On each Shabbat we can embrace the notion that leaving something untouched – or undone – is a means to strengthening it. To be frank, we as a people tinker and fiddle far too much. Even the Liberty Bell needed to retire its services in order to preserve its unique character! When we seek to impose our will on the many matters in our life, we forget how we, ourselves, need a Shemita sabbatical of our own. And how often do we insinuate ourselves into the lives of others, even when it would be best to just let it be? For parents…this type of over-functioning can be a real pitfall. The Midrash (Genesis Rabbah 63:10) gifted us with a way to know our place with a blessing to be said to the bar or bat mitzvah child.
Rabbi Eleazar ben Rabbi Simeon said: “A man is responsible for his son until the age of 13: thereafter he must say, ‘Blessed is He who has now freed me from the responsibility of this boy.’”
Interdependency with our family and friends – even with the land – requires a true discerning. When it works, it is a beautiful dance of give and take; of knowing when to withdraw and when to act; when to work the land, and when to let it lie fallow.
The sabbatical year of Shemitah echoes the lessons of the Liberty Bell. It reminds us that we are not only poised to give, to toil and till, and to strive, but we are also meant to collect the fruits of our labors, to receive the goodness of life, and to release the fetters that hold us back.
The notion of Shemitah is not simply about release from our own spiritual fetters; it is also about release of resources that others might need; to allow a release of land and food and debts that might be a burden on others.
As Dr Tamara Cohn Eskenazi writes:
…a society that fails to care for the socio-economic conditions of its members and does not establish an equitable system of justice cannot endure, let alone be free. “Someone else’s material needs are my spiritual responsibility,” said Rabbi Israel Salanter in the 19th century.
Today, Shemitah has gained new life!
Jews in Israel are taking the laws of Shemitah seriously, figuring out ways to leverage its ethical lessons. When the State of Israel was established, religious Jews in Israel began to incorporate the Shemita laws back into Jewish life. Through the years there have been many rabbinical debates about what Shemitah laws are allowed, and how to make rulings on foods for eating, and debts for forgiving. One big question is whether observant Jews could use the loophole of importing foods from out of Israel, or using foods from land that is not owned by Jews (or even importing foods from the Gaza Strip!).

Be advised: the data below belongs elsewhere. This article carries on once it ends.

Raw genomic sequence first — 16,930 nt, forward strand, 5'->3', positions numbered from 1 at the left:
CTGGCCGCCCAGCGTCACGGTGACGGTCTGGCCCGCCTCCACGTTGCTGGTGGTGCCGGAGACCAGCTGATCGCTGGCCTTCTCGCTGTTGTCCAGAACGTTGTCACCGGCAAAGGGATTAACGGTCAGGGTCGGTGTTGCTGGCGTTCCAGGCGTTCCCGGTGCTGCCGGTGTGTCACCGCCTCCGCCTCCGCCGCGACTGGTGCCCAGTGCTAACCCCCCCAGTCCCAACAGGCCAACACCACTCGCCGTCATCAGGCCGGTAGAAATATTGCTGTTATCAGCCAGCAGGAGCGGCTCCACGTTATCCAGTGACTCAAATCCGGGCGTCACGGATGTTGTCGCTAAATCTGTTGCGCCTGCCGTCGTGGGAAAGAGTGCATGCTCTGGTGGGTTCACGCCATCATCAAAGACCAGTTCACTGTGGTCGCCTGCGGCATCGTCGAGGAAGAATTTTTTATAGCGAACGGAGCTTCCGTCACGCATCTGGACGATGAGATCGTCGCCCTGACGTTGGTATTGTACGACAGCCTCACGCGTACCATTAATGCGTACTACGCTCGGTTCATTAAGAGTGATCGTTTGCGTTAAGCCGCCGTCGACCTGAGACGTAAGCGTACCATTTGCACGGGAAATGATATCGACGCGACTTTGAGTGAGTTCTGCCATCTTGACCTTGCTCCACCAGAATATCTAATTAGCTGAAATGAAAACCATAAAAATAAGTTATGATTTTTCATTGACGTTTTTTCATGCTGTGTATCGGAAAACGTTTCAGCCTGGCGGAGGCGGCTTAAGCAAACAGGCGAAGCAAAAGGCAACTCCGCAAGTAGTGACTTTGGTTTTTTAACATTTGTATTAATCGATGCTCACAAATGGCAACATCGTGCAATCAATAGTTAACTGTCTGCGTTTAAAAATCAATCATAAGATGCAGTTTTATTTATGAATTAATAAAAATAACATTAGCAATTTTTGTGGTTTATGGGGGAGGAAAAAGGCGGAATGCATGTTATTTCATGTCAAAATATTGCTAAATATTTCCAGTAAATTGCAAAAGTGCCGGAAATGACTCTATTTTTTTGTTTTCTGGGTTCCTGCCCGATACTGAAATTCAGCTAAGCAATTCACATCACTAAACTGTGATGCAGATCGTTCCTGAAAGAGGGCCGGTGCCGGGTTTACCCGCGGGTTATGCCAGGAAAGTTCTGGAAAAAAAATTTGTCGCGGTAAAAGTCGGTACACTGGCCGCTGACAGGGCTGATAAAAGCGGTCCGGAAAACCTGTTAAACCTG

There is even a movement striving to embrace the Shemita laws in a new and relevant way. Rabbi Julain Sinclair, vice president at Energiya, a company which promotes solar power in developing countries, said in a New York Times article about five years ago:
People are thinking, this is just too good to remain in the area of arcane Halakhic arguments, the values here are really important for any modern society… (Referring to debates over Jewish law). It’s about the sources of our wealth and letting go of our control and the hold on the things which make us wealthy, and the absence of which leaves other people behind.
In the same respect, Jack Levy, an Israel journalist wrote:
More and more Israelis are finding meaning in the mitzvot of Shmita, especially in the big idea that lies behind them. Shmita asks that we let the land rest, but also demands a timeout to our insatiable desires for economic conquest. Behind the ancient words, shmita and Yovel, lies a revolutionary idea that demands that we narrow social gaps, enable people sunk in debt to rehabilitate themselves and turn a new page…
While we may not have a bell to remind us of our social responsibilities, we do have Shabbat to remind us that we are interdependent with the land and all its inhabitants.
Perhaps each Shabbat can be a mini-Shemitah for us – a release from that which we hold on to too tightly, and an opportunity to foster resiliency in our communities.